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Press Release

Jonathan Potts

For immediate release:
March 3, 2003

Carnegie Mellon Professor Wins Literature Prize

PITTSBURGH—Michael Witmore, assistant professor of literary and cultural studies at Carnegie Mellon University, is a co-winner of this year's Barbara Perkins and George Perkins Prize from the Society for the Study of Narrative Literature.

Witmore received the award for his book "Culture of Accidents," which examines the role of accidental events in science, drama and theology during the early modern period in England, around the late 16th and early 17th centuries. Witmore began work on the book as a graduate student after reading "The New Organon" by Francis Bacon. Bacon, considered the father of empirical science, argued that experimentation was needed to learn about nature those things that previously had been revealed through accidents.

In "The Culture of Accidents," Witmore says that accidents can only happen in the context of a narrative story that has a beginning, middle and end.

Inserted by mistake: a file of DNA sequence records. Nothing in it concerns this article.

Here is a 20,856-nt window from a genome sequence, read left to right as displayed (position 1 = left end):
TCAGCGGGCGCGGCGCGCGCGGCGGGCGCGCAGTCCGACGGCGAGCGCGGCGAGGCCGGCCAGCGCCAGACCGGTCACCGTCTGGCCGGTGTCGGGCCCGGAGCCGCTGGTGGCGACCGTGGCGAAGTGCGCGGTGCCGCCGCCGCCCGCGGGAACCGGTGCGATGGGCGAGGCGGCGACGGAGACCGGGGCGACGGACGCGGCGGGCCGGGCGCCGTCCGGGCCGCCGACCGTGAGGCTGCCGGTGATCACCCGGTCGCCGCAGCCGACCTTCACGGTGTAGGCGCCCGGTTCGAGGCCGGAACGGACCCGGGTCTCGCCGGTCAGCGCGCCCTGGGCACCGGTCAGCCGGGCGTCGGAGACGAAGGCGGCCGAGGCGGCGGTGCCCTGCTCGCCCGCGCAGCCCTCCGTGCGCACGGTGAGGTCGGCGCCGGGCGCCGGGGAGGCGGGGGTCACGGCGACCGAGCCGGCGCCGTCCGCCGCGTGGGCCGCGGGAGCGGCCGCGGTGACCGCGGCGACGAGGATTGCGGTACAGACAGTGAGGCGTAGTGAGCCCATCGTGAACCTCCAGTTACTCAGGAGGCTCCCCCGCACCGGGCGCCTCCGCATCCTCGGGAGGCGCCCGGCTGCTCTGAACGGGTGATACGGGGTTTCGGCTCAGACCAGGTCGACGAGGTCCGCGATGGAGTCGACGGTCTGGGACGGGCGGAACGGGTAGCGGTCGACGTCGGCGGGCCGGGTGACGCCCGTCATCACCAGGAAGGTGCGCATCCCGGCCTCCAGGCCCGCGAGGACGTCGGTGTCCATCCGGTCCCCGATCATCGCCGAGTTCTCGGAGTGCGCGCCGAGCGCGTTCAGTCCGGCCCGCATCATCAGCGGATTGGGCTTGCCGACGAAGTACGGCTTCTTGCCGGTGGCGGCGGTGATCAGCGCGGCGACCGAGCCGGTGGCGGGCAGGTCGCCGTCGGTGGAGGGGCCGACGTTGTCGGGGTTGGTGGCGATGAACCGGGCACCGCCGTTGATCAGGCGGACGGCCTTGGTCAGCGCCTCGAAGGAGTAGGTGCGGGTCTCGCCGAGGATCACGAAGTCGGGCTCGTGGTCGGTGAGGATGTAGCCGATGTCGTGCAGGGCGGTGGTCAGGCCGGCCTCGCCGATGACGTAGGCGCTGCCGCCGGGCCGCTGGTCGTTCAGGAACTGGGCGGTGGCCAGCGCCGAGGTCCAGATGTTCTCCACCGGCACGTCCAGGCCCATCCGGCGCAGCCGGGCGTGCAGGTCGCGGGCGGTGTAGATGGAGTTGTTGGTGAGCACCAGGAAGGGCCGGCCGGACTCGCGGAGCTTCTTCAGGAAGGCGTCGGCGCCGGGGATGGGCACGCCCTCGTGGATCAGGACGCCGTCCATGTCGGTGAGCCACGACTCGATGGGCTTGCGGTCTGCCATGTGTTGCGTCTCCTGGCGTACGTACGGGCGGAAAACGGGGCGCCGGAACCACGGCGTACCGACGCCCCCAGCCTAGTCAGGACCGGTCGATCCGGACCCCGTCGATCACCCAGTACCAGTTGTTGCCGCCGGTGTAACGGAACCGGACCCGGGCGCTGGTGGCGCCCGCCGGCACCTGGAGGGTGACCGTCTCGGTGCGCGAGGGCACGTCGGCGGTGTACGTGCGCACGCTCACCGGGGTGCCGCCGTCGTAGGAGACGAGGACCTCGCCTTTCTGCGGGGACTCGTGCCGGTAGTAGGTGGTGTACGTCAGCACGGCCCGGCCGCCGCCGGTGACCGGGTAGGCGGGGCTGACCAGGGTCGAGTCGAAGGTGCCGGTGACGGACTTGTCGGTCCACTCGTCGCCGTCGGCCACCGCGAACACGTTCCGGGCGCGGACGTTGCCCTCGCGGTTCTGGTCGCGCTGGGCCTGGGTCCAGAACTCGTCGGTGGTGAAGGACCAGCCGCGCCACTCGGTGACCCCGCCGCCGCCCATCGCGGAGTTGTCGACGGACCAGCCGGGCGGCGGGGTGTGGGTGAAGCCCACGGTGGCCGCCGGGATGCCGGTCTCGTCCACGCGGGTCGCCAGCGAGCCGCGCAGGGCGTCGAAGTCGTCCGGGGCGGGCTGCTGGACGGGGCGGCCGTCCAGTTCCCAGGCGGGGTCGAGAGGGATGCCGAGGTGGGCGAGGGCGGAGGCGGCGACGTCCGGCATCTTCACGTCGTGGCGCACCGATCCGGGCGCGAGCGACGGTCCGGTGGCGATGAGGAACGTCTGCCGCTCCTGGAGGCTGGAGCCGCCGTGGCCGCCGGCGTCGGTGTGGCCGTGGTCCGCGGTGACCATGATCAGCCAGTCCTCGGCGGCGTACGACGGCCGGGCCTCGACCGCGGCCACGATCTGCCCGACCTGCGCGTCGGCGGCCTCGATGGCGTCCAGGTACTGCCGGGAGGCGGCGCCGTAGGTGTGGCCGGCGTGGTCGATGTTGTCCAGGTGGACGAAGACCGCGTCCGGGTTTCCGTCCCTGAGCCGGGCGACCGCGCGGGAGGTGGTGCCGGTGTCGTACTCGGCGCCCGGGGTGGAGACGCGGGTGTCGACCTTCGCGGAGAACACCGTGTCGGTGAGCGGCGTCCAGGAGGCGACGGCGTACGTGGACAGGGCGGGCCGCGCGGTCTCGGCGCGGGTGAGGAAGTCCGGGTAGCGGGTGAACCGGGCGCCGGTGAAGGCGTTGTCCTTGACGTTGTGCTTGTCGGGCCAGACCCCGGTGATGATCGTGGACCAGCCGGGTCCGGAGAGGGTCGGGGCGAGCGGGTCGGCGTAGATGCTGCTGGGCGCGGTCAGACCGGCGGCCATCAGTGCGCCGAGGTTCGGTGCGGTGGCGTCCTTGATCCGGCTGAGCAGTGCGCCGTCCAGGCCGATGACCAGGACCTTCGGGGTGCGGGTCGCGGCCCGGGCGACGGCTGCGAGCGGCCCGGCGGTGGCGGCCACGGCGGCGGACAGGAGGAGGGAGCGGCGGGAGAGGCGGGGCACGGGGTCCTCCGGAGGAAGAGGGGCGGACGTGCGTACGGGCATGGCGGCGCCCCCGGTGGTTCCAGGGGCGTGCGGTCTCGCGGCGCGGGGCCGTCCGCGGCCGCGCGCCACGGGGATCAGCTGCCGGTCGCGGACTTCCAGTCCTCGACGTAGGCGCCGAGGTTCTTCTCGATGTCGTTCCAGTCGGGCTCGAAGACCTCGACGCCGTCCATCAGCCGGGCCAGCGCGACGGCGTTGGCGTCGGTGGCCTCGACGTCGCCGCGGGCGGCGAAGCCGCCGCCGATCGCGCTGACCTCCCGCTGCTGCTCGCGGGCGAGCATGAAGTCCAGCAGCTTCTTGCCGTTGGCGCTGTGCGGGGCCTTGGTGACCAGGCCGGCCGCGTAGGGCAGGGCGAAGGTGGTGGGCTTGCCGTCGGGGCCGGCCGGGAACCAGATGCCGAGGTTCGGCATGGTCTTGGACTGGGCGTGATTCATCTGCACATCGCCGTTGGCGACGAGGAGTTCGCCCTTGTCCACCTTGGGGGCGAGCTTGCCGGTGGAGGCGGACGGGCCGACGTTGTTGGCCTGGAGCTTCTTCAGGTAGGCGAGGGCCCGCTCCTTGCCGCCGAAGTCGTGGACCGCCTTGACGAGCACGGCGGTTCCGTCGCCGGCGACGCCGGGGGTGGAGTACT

"Thus narrative and telling stories about accidents becomes a crucial way of defining what an accident is in the philosophical tradition. No one from Aristotle to Bacon can define accident as a philosophical term without telling a story or using an extended example," Witmore said.

The Perkins prize is awarded annually to the book that makes the most significant contribution to the study of narrative. Witmore will share the $1,000 award with Amy J. Elias, an associate professor of English at the University of Tennessee. Elias won for her book "Sublime Desire: History and Post-1960s Fiction."


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